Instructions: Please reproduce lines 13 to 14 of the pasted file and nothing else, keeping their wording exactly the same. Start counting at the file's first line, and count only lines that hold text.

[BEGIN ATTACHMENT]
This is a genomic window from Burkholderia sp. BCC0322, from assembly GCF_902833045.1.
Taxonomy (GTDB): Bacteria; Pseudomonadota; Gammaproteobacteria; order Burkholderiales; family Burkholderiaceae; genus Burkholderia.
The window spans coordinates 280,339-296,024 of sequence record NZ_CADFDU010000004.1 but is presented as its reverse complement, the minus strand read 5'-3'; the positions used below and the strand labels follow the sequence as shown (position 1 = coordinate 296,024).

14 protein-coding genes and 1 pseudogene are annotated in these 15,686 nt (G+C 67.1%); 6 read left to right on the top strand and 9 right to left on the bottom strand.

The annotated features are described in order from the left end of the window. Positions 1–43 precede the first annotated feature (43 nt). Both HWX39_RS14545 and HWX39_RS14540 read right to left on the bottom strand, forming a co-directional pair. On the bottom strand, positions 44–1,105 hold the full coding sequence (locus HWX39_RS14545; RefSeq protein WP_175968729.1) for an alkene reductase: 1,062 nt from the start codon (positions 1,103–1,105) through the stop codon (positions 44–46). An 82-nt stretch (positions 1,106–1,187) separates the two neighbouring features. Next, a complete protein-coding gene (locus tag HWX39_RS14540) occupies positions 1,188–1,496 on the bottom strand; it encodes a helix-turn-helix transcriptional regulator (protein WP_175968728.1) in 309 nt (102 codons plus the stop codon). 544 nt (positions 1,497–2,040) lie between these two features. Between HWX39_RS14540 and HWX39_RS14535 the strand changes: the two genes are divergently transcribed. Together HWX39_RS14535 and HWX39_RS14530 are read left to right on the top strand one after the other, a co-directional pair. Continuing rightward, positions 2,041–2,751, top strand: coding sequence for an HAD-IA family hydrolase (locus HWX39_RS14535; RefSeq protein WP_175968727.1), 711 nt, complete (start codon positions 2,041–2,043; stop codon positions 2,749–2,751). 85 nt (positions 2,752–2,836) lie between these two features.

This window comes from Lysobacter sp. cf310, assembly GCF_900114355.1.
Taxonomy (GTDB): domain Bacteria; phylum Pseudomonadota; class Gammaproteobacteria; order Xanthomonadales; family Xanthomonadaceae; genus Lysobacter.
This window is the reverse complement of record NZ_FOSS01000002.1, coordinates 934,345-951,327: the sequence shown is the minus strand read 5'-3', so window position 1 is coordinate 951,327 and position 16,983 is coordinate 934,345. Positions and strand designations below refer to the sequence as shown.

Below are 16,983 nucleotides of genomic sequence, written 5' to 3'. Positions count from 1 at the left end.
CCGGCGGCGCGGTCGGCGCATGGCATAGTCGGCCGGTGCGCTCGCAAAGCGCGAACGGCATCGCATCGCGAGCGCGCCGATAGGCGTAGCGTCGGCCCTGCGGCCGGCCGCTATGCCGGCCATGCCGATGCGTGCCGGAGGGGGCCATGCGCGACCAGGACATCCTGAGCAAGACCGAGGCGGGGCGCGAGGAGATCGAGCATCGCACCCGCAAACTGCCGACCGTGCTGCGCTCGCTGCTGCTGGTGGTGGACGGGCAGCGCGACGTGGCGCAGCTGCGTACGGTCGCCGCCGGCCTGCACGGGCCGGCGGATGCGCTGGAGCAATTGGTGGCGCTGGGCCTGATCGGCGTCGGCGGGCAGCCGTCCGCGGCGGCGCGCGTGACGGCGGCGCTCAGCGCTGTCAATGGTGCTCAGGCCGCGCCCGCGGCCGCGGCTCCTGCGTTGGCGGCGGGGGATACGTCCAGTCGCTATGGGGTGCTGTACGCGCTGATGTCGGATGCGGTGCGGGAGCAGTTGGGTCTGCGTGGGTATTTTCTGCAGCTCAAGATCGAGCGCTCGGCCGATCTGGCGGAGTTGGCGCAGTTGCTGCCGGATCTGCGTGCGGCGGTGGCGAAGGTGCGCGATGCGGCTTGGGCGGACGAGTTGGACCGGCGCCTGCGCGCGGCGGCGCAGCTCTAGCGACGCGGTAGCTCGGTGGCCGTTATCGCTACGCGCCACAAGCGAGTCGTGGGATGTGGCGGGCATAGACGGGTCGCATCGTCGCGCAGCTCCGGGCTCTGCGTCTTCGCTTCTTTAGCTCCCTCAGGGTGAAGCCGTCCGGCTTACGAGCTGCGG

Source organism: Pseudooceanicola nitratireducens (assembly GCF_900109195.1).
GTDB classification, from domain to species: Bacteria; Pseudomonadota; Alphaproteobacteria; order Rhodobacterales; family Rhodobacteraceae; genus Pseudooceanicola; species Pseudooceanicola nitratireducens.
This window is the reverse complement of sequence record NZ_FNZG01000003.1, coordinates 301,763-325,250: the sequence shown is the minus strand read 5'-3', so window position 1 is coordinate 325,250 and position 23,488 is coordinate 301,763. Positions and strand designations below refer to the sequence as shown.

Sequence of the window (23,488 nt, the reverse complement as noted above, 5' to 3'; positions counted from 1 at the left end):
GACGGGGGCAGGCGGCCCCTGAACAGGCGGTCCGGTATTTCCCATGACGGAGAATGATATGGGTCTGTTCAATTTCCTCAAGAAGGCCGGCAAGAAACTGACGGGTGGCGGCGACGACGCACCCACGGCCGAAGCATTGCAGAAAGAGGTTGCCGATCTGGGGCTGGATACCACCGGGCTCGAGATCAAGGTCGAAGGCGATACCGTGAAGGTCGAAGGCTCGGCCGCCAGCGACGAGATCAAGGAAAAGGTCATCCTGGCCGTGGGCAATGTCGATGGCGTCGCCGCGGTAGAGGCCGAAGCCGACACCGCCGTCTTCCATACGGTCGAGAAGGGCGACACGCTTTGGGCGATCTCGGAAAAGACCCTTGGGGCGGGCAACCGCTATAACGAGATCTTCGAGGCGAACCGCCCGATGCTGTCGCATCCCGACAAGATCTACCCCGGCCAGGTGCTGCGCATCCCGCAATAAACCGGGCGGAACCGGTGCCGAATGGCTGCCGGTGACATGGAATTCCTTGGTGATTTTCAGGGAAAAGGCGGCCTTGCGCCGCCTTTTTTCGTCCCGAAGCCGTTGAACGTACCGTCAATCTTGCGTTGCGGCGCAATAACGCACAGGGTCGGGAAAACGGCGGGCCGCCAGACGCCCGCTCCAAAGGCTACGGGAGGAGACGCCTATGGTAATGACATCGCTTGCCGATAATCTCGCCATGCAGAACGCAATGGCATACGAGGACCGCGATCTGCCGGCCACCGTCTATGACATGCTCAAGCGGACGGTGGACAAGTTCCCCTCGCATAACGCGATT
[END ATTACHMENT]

This window is the reverse complement of sequence record NZ_FNZG01000003.1, coordinates 301,763-325,250: the sequence shown is the minus strand read 5'-3', so window position 1 is coordinate 325,250 and position 23,488 is coordinate 301,763. Positions and strand designations below refer to the sequence as shown.

Sequence of the window (23,488 nt, the reverse complement as noted above, 5' to 3'; positions counted from 1 at the left end):